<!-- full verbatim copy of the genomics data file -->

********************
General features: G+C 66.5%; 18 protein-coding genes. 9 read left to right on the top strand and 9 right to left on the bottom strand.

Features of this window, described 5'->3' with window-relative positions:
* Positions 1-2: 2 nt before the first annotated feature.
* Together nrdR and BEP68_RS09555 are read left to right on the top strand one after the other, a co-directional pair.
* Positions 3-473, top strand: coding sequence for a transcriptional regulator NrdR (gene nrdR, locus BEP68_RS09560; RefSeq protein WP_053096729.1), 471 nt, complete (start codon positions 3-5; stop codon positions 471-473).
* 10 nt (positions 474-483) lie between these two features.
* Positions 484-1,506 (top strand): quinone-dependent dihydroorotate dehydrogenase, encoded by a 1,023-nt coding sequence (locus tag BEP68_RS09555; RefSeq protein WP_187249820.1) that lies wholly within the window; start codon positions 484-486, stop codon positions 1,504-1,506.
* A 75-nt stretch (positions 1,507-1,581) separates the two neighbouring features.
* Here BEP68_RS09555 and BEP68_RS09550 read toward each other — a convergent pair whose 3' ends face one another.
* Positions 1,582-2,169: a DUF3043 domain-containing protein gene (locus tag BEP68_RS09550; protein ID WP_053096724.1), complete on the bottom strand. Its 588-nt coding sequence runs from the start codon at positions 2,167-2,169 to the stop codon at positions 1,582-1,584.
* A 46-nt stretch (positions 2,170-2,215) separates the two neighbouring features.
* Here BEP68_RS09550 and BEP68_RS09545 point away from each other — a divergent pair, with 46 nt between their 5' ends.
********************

General features: G+C 66.5%; 18 protein-coding genes. 9 read left to right on the top strand and 9 right to left on the bottom strand.

Features of this window, described 5'->3' with window-relative positions:
* Positions 1-2: 2 nt before the first annotated feature.
* Together nrdR and BEP68_RS09555 are read left to right on the top strand one after the other, a co-directional pair.
* Positions 3-473, top strand: coding sequence for a transcriptional regulator NrdR (gene nrdR, locus BEP68_RS09560; RefSeq protein WP_053096729.1), 471 nt, complete (start codon positions 3-5; stop codon positions 471-473).
* 10 nt (positions 474-483) lie between these two features.
* Positions 484-1,506 (top strand): quinone-dependent dihydroorotate dehydrogenase, encoded by a 1,023-nt coding sequence (locus tag BEP68_RS09555; RefSeq protein WP_187249820.1) that lies wholly within the window; start codon positions 484-486, stop codon positions 1,504-1,506.
* A 75-nt stretch (positions 1,507-1,581) separates the two neighbouring features.
* Here BEP68_RS09555 and BEP68_RS09550 read toward each other — a convergent pair whose 3' ends face one another.
* Positions 1,582-2,169: a DUF3043 domain-containing protein gene (locus tag BEP68_RS09550; protein ID WP_053096724.1), complete on the bottom strand. Its 588-nt coding sequence runs from the start codon at positions 2,167-2,169 to the stop codon at positions 1,582-1,584.
* A 46-nt stretch (positions 2,170-2,215) separates the two neighbouring features.
* Here BEP68_RS09550 and BEP68_RS09545 point away from each other — a divergent pair, with 46 nt between their 5' ends.